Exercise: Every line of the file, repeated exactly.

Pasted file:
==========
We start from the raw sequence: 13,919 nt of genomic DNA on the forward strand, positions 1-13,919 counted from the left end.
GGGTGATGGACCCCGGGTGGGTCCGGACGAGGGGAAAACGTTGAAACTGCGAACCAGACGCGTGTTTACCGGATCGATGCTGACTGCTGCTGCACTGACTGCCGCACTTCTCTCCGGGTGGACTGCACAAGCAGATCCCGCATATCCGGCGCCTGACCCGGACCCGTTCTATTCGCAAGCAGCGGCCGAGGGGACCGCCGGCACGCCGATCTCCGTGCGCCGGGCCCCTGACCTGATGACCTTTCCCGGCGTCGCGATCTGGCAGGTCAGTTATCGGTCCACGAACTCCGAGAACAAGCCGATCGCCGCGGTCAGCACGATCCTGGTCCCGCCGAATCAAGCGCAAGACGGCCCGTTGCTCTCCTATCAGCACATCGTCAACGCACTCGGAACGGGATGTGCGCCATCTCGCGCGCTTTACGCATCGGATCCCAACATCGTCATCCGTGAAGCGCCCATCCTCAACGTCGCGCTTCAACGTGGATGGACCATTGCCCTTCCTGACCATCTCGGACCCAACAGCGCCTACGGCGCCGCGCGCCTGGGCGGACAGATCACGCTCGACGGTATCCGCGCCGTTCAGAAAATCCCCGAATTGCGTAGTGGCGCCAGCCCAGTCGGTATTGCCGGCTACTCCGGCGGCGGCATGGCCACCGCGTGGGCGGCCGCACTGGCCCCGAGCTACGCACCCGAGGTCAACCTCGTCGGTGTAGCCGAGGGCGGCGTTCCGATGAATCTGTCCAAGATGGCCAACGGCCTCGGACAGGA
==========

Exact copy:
We start from the raw sequence: 13,919 nt of genomic DNA on the forward strand, positions 1-13,919 counted from the left end.
GGGTGATGGACCCCGGGTGGGTCCGGACGAGGGGAAAACGTTGAAACTGCGAACCAGACGCGTGTTTACCGGATCGATGCTGACTGCTGCTGCACTGACTGCCGCACTTCTCTCCGGGTGGACTGCACAAGCAGATCCCGCATATCCGGCGCCTGACCCGGACCCGTTCTATTCGCAAGCAGCGGCCGAGGGGACCGCCGGCACGCCGATCTCCGTGCGCCGGGCCCCTGACCTGATGACCTTTCCCGGCGTCGCGATCTGGCAGGTCAGTTATCGGTCCACGAACTCCGAGAACAAGCCGATCGCCGCGGTCAGCACGATCCTGGTCCCGCCGAATCAAGCGCAAGACGGCCCGTTGCTCTCCTATCAGCACATCGTCAACGCACTCGGAACGGGATGTGCGCCATCTCGCGCGCTTTACGCATCGGATCCCAACATCGTCATCCGTGAAGCGCCCATCCTCAACGTCGCGCTTCAACGTGGATGGACCATTGCCCTTCCTGACCATCTCGGACCCAACAGCGCCTACGGCGCCGCGCGCCTGGGCGGACAGATCACGCTCGACGGTATCCGCGCCGTTCAGAAAATCCCCGAATTGCGTAGTGGCGCCAGCCCAGTCGGTATTGCCGGCTACTCCGGCGGCGGCATGGCCACCGCGTGGGCGGCCGCACTGGCCCCGAGCTACGCACCCGAGGTCAACCTCGTCGGTGTAGCCGAGGGCGGCGTTCCGATGAATCTGTCCAAGATGGCCAACGGCCTCGGACAGGA